We require that each director:

1. provide three copies of a program guide for the judges
2. provide a listing of the compositions and composers,
3. provide a listing of the soloists (name and instrument) for each selection, and the entire personnel for the band.
4. designate lead players so that we might be in a better position to identify students should they be considered for an award.

Post-performance clinic with judge
Each jazz band will receive a 20-minute clinic with one of our Essentially Ellington clinicians.

 

Carolina Jazz Festival Rules – Combo Division
High School Jazz Combos will be required to perform a minimum of two selections with one composition being a blues. A third selection is optional if placed within the performance time. We encourage everyone in the combo to improvise.

Procedures for Combos
Each combo will receive 35 minutes for their performance and post-performance clinic. This includes warm-up onstage, set-up, tuning, performance, clinic, and exit from the stage. Adjudicators will provide a critique of your performance and provide numerical ratings on a festival adjudication sheet. Directors are not required to provide adjudicators with scores. We prefer our judges to watch and listen, rather than be focused too much on a printed score.

We do ask that each director to:

1. provide a program guide for the judges. The program guide should list the compositions, composers and/or arrangers, the soloists for each selection, and the entire personnel for the combo.
2. If your two selections do not require the full thirty-five minutes on stage, we invite the adjudicators to work directly with each combo in a clinic setting. We imagine a 15-20 minute performance (2 tunes), followed by a 15-20 minute clinic.

 

Community Division Ensemble
Community jazz bands and/or combos are welcome to register and perform at the festival. These bands, selected from across a city or region are now (this is our first year to try this!) eligible for the Outstanding Big Band and/or Outstanding Combo Awards.

 

Adjudicators – Essentially Ellington Jazz Band Division and Combo Division
Serving as adjudicators for the Carolina Jazz Festival are the following artists:

Bryan Carter, drummer (Artist-in-Residence for 2018 Carolina Jazz Festival)
A second clinician TBA
Two Essentially Ellington clinicians sponsored by Jazz at Lincoln Center (TBD)
Stephen Anderson, Jazz Faculty (piano/composition), University of North Carolina – Chapel Hill
Dan Davis, Jazz Faculty (drum set), University of North Carolina – Chapel Hill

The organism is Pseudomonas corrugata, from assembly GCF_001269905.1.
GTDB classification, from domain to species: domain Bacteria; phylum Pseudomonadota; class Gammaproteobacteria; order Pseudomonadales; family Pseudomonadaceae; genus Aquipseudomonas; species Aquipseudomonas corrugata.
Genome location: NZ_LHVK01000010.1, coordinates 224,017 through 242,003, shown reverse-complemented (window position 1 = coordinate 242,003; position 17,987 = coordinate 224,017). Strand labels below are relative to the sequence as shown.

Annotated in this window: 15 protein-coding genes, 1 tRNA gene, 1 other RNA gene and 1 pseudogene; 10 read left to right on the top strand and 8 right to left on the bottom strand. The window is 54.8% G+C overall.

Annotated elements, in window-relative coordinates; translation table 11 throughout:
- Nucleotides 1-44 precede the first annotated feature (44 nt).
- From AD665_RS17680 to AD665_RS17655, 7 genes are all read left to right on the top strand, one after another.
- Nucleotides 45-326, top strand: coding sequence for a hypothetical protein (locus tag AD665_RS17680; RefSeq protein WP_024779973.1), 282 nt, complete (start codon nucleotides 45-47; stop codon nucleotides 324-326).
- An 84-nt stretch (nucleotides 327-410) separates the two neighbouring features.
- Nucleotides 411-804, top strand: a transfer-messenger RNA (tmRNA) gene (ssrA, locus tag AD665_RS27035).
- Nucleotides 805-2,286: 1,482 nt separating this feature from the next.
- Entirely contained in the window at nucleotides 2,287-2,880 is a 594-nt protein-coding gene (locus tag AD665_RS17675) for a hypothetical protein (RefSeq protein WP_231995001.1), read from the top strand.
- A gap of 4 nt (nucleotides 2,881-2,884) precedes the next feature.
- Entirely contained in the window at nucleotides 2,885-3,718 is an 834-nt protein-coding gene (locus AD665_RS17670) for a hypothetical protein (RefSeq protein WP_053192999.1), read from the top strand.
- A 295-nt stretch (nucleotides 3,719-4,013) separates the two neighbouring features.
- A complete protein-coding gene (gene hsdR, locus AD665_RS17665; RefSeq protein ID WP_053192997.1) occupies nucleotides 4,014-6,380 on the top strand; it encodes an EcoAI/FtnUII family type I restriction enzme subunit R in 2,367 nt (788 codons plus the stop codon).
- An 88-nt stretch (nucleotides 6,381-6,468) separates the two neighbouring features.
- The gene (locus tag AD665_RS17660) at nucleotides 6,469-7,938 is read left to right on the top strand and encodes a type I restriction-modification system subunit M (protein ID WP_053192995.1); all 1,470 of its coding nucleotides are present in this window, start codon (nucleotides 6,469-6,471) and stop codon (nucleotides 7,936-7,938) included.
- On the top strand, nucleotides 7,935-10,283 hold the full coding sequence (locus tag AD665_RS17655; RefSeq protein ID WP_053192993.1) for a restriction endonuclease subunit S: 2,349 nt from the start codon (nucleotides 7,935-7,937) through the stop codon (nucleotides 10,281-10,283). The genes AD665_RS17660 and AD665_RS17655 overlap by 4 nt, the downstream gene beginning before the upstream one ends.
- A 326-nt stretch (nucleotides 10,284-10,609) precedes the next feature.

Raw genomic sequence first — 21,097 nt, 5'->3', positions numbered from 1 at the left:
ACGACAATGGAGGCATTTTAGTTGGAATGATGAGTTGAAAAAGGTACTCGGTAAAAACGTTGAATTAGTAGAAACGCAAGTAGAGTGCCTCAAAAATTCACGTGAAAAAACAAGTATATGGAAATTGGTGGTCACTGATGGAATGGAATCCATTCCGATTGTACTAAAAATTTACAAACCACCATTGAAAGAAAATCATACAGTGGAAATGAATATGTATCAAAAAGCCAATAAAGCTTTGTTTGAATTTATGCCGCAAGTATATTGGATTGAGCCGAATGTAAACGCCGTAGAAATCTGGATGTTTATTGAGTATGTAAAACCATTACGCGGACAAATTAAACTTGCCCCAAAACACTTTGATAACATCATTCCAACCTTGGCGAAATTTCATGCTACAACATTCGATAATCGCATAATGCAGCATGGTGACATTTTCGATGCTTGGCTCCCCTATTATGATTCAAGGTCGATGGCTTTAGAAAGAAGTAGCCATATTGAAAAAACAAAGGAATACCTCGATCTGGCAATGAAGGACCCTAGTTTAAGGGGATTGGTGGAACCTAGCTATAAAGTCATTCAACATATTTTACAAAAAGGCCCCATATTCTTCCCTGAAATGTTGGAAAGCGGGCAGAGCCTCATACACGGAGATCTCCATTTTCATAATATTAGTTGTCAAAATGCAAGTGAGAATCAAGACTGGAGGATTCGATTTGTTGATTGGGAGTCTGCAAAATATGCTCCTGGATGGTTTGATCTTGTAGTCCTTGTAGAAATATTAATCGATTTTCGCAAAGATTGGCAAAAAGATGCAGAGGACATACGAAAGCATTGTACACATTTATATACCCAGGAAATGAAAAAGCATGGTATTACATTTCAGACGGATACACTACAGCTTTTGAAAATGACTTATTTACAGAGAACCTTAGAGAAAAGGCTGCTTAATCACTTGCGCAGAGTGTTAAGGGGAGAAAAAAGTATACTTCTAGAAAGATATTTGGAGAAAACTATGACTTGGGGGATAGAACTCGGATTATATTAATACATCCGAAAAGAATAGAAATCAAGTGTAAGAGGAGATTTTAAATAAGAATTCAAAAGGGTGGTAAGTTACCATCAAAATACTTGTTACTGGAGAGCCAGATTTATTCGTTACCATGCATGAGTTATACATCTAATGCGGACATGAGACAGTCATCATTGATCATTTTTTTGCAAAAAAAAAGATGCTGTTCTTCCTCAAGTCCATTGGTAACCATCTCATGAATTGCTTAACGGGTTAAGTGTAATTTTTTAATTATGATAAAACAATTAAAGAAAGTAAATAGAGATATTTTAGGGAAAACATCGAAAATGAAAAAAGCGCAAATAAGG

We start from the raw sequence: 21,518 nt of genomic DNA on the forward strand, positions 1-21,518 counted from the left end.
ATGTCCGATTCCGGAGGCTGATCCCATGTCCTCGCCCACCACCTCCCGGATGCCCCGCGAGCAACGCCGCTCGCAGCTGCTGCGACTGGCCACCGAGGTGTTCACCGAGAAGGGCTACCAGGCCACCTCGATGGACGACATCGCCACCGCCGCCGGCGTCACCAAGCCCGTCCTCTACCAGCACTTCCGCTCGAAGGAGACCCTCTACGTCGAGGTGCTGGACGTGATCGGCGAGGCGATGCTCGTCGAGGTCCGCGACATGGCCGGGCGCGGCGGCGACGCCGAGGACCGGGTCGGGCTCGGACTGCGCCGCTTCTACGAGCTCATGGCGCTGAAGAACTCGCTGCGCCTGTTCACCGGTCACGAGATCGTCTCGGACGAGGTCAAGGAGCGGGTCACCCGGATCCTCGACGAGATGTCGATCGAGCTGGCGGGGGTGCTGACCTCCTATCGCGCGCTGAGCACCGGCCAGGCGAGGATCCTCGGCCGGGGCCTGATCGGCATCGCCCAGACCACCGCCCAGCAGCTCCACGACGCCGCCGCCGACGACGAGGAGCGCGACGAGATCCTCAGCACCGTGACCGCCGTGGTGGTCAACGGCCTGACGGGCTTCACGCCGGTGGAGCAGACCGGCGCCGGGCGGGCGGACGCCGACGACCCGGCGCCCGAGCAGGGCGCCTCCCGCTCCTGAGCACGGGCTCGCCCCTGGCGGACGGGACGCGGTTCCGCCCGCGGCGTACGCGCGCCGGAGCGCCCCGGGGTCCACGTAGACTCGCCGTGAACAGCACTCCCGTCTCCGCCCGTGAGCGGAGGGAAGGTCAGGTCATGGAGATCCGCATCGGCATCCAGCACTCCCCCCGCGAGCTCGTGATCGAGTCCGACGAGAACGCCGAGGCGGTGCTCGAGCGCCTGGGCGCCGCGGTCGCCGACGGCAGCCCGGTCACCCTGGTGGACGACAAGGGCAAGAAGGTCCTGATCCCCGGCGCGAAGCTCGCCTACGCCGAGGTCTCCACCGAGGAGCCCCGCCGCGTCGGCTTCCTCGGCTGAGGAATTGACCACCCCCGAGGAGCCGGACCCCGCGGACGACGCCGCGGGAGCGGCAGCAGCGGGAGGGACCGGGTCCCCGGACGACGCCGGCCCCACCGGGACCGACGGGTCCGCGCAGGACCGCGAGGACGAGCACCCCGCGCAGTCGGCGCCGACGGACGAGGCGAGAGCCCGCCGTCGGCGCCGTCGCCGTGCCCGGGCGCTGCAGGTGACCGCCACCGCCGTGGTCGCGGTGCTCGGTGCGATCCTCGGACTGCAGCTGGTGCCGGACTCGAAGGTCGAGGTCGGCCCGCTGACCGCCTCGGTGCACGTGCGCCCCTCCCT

Jason Foureman, Jazz Faculty (bass), University of North Carolina – Chapel Hill

Awards
We will present plaques to the following ensembles:

Outstanding High School Jazz Band
Outstanding High School Community Jazz Band
Overall Outstanding High School Jazz Band (selected from one and two above)
Outstanding High School Jazz Combo
Outstanding High School Community Jazz Combo

A $60 coupon redeemable by Jamey Aebersold Jazz will be presented to each of the 5 ensembles listed above. The overall Outstanding Jazz Band will be invited to open the evening concert of the UNC Jazz Band (7:50 pm Saturday, February 16, 2017) with their 3-tune set.

The judges will also identify Outstanding Soloists and Outstanding Performers during the festival. At the awards ceremony these individuals will be recognized and provided with a certificate signed by the guest artists.

The Christian Scott Quintet
We are pleased to announce that the Christian Scott Quintet will perform at Memorial Hall at 8:00 pm on Friday, February 15, 2018. Call 919-843-3333 for tickets. If you plan to bring a group ask for help at the Carolina Box Office when you call.

 

Tentative Schedule for Saturday, February 16, 2019 (14th annual) North Carolina Regional Essentially Ellington High School Jazz Band Festival at the University of North Carolina – Chapel Hill.
All EE events to be held in the Kenan Music Building and Hill Hall.

8:30 am-Noon     Performances by High School Jazz Bands and Combos
Noon-1:00 pm     Lunch
1:00-4:00 pm       Performances by High School Jazz Bands and Combos
4:15-4:45 pm       Mini-Concert UNC Jazz Band featuring Dayna Stephens, tenor sax
4:50 pm               Awards Ceremony
8:00 pm               Evening Concert: UNC Jazz Band

Contact Information
If you have questions about the festival, please contact James Ketch at the University of North Carolina at Chapel Hill.